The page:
Posted by: seanmalstrom | June 17, 2017

Email: The alternate reality of Gaming Message Forums

There was a Reddit AMA with Koizumi earlier today (but with the way Reddit works, high-profile AMAs are just choreographed marketing stunts…whatever), and one comment stuck with me. Someone asked what the biggest challenge in developing Mario Odyssey was, and Koizumi responded that it was the decision to return to “sandbox Mario”, because it’s been so long since 64/Sunshine and they weren’t sure if people would accept that kind of game again. Someone responded with (paraphrased), “but Mario 64 is the best Mario game ever. How could there be any doubt that people would like a sandbox Mario today?”

It’s comments like these that make me really worry about how seriously Nintendo takes fan feedback. Mario 64 was not universally adored when it came out. Yes, it was well-crafted, broke new ground, and is a solid game in its own right, but a lot of people felt that it wasn’t really a Mario game at all (which is correct, or at least it was before Nintendo decided to keep changing what a Mario game is), and it certainly wasn’t the flawless mega-hit that Internet dwellers make it out to be today. So when Nintendo gets feedback from people who think some of their more divisive games were perfect and fantastic (Wind Waker, Yoshi’s Island, Mario 64 and now even Sunshine!), it’s hard not to worry that Nintendo will think that as well–especially since those are the games Nintendo loves so much and wants to push on everyone to no end.

So as much as I hate to admit it, you’re probably right that we’re about to enter another cycle of “arrogant Nintendo” soon. Let’s just be thankful that the Switch doesn’t have a real competitor yet so 3rd parties will probably be around to soften the blow.


What’s funny about the game industry is that they had a positive macro-economic trend throughout the 80s and 90s and early 2000s. Japan has not been as fortunate. Nintendo designed the DS and Wii to create new gamers in order to counter bad macro-economic trends in Japan. This is why the DS and Wii did so well in America because America was doing well in its macro-economics… until around 2008. 2008 is also when the Wii and other systems began to fall. It is like walking against a river’s current. It is harder to sell. When Nintendo would make a mediocre game (which I believe is most of Nintendo’s output, not terrible but not that great), the macro-economics would push the game sales. I prefer cold markets (i.e. Generation 1-3) or new growth (Generation 7) since the games tend to be ‘better made’ to go against the current of disinterest.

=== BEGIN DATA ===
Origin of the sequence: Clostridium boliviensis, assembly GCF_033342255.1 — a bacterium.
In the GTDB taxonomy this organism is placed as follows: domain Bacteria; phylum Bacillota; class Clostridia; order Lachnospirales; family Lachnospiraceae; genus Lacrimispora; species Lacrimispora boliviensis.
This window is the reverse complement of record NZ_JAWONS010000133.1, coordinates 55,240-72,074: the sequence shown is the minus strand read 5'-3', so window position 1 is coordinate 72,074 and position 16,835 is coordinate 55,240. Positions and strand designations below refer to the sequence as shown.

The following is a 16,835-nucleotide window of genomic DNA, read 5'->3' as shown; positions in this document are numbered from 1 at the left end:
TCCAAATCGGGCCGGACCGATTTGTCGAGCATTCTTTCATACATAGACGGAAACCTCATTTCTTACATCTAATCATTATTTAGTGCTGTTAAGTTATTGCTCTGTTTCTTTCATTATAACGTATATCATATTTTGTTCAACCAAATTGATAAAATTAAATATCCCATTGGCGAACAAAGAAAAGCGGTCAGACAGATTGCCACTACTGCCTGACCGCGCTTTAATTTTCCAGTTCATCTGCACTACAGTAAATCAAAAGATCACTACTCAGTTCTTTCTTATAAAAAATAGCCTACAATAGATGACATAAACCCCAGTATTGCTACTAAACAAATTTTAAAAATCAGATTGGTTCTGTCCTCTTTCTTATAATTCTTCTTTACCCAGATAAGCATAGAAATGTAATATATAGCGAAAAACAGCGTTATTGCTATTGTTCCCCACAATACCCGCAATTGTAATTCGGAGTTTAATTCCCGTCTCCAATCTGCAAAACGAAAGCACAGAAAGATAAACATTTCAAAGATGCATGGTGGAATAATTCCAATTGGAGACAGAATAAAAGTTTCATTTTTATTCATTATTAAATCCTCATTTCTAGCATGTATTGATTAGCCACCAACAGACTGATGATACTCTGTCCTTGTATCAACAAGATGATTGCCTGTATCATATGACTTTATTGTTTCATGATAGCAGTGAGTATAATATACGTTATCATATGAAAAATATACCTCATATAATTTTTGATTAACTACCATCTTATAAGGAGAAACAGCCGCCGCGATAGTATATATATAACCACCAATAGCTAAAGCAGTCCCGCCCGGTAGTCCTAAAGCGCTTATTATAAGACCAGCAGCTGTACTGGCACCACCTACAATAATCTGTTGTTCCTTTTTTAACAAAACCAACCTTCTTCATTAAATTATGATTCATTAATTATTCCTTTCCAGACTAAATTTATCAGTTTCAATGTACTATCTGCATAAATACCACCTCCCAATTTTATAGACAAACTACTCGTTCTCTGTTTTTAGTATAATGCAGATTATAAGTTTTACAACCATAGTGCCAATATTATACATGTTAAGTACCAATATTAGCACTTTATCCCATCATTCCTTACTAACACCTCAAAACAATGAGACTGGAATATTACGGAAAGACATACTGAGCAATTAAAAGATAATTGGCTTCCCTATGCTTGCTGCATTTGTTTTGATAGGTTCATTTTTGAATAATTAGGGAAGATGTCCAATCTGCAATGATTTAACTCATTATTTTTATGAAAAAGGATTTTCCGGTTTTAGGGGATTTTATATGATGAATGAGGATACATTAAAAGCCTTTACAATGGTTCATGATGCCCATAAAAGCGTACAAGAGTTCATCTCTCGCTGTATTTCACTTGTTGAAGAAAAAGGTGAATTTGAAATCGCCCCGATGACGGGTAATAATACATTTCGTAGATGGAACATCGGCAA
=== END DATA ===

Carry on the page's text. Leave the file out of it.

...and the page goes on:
I believe the macro-economic trend, at least in America, is returning to positive. This will create a positive boost for all consoles including Switch.

This means Nintendo will not be punished by the market for making a mediocre game. The mediocre game will sell “well” (like Mario 64) and Nintendo will think the market now loves it and will only make that type of game.

Nintendo’s E3 showing was boring to me because all the games shown, including ones like Metroid Prime 4, are very formulaic. I want more Breath of the Wild, more shattering the formula. One of the reasons why the NES era was so magical was because there was no established formula. We went from games that didn’t scroll, to games that scrolled one way, to games that scrolled all over. We went from games with black backgrounds to the blue sky of Super Mario Brothers.

I don’t pay close attention to Sony and Microsoft, but what they show is sooo boring. I’ve always thought what they had to show was boring. Maybe people are getting bored with the AAA game model. We will see.



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